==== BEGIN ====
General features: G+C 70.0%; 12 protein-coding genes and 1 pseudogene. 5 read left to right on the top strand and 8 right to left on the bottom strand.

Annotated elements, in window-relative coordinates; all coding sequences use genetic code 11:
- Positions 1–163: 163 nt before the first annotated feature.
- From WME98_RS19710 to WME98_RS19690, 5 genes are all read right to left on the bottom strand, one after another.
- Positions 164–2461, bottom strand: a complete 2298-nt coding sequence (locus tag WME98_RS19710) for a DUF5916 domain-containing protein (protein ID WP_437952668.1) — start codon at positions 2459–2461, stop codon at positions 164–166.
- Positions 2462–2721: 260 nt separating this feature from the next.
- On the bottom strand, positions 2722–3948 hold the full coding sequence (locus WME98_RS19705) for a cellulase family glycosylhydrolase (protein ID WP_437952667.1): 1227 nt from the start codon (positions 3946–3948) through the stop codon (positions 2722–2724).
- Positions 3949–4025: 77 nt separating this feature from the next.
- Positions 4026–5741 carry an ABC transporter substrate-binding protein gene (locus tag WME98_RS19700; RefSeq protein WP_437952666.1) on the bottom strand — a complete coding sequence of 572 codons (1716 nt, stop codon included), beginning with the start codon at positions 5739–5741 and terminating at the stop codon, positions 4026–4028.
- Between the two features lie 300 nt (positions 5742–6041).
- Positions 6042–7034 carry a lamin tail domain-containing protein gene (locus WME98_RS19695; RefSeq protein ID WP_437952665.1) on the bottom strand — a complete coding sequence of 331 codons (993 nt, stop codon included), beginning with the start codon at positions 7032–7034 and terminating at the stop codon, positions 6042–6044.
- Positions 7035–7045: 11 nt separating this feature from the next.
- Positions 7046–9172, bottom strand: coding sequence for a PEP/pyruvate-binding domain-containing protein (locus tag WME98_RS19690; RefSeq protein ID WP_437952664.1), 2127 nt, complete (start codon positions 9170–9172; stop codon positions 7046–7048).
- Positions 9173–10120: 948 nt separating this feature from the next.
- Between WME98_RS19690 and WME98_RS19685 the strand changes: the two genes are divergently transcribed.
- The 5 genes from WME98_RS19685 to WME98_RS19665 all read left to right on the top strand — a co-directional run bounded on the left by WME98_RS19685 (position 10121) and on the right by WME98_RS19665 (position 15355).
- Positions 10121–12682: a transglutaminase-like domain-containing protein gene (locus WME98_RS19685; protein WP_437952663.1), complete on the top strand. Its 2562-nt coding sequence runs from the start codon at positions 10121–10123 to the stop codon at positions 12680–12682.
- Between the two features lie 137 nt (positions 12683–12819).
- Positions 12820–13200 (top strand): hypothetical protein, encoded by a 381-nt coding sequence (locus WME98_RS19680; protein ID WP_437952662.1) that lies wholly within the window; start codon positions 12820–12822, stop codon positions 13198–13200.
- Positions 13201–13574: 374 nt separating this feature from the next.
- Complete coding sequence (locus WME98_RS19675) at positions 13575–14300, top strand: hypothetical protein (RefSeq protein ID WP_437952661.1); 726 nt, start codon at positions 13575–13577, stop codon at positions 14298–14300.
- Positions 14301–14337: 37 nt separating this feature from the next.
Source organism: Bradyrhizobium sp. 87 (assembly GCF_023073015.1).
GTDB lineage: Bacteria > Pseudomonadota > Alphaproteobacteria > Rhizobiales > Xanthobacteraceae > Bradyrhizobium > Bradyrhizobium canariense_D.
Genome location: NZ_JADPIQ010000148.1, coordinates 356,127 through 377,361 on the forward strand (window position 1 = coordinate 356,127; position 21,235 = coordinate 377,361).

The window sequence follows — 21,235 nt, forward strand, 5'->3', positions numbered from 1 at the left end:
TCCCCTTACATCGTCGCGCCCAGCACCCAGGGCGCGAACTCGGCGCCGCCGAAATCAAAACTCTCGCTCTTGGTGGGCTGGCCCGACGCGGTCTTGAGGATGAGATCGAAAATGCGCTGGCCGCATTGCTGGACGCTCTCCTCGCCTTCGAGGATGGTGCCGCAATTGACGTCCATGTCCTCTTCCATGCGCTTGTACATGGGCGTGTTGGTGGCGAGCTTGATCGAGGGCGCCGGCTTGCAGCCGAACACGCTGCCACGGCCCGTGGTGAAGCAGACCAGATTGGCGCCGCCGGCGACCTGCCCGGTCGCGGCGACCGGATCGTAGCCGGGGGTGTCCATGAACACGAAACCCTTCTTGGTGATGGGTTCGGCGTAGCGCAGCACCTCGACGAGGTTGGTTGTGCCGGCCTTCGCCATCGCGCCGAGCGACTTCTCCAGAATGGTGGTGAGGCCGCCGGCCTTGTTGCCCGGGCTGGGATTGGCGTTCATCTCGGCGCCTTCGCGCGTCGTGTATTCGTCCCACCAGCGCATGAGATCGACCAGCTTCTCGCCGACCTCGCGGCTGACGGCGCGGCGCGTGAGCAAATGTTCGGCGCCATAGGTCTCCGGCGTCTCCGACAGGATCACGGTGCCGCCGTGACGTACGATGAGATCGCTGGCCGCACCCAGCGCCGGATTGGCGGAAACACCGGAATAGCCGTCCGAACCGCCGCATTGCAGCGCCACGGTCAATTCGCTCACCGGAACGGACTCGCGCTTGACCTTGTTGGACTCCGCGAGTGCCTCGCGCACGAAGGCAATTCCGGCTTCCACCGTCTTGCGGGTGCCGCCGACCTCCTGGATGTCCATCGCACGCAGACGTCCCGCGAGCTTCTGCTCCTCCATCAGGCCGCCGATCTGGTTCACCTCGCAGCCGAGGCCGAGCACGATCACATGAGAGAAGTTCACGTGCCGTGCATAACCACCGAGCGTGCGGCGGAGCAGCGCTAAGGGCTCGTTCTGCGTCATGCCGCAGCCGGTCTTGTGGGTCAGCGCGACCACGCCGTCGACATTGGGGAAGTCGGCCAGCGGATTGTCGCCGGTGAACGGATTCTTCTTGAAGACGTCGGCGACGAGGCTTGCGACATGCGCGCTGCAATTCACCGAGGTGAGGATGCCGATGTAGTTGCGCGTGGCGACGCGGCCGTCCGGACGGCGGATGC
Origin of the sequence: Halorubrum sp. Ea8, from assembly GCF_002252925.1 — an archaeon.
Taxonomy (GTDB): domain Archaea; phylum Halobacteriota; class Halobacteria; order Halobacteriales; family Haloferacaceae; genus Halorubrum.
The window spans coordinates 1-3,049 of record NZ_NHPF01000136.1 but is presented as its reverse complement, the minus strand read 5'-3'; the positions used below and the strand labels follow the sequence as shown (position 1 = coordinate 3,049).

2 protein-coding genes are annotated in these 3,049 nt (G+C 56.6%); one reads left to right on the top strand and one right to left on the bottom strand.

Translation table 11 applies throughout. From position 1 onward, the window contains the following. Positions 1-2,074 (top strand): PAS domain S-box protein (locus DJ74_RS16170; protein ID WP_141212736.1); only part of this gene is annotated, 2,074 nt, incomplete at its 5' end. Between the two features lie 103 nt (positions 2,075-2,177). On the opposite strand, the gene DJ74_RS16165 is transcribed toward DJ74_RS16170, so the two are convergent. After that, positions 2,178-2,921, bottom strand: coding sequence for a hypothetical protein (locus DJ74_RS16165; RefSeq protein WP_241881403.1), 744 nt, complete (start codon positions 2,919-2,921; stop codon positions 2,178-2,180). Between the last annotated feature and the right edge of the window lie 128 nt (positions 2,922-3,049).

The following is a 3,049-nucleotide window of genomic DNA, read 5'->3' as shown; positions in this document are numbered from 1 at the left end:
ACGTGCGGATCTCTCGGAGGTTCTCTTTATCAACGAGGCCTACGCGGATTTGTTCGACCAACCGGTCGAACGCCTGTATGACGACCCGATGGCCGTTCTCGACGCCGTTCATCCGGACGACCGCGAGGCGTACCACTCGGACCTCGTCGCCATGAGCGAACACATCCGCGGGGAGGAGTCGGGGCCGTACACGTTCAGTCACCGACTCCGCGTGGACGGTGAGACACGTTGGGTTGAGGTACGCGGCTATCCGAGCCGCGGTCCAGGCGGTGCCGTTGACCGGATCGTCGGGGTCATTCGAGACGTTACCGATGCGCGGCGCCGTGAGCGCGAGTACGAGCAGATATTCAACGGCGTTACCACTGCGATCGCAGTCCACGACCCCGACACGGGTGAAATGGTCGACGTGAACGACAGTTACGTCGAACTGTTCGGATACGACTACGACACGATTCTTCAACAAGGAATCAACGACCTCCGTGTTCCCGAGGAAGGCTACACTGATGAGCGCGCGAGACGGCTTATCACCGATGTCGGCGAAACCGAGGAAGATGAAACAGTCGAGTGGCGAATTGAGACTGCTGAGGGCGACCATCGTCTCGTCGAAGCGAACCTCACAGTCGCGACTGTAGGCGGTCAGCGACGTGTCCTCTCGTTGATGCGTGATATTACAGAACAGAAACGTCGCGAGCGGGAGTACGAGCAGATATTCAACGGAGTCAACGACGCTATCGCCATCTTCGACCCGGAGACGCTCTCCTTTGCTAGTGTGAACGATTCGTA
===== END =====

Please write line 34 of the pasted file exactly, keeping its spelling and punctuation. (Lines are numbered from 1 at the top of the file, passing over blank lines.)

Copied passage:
ACGTGCGGATCTCTCGGAGGTTCTCTTTATCAACGAGGCCTACGCGGATTTGTTCGACCAACCGGTCGAACGCCTGTATGACGACCCGATGGCCGTTCTCGACGCCGTTCATCCGGACGACCGCGAGGCGTACCACTCGGACCTCGTCGCCATGAGCGAACACATCCGCGGGGAGGAGTCGGGGCCGTACACGTTCAGTCACCGACTCCGCGTGGACGGTGAGACACGTTGGGTTGAGGTACGCGGCTATCCGAGCCGCGGTCCAGGCGGTGCCGTTGACCGGATCGTCGGGGTCATTCGAGACGTTACCGATGCGCGGCGCCGTGAGCGCGAGTACGAGCAGATATTCAACGGCGTTACCACTGCGATCGCAGTCCACGACCCCGACACGGGTGAAATGGTCGACGTGAACGACAGTTACGTCGAACTGTTCGGATACGACTACGACACGATTCTTCAACAAGGAATCAACGACCTCCGTGTTCCCGAGGAAGGCTACACTGATGAGCGCGCGAGACGGCTTATCACCGATGTCGGCGAAACCGAGGAAGATGAAACAGTCGAGTGGCGAATTGAGACTGCTGAGGGCGACCATCGTCTCGTCGAAGCGAACCTCACAGTCGCGACTGTAGGCGGTCAGCGACGTGTCCTCTCGTTGATGCGTGATATTACAGAACAGAAACGTCGCGAGCGGGAGTACGAGCAGATATTCAACGGAGTCAACGACGCTATCGCCATCTTCGACCCGGAGACGCTCTCCTTTGCTAGTGTGAACGATTCGTA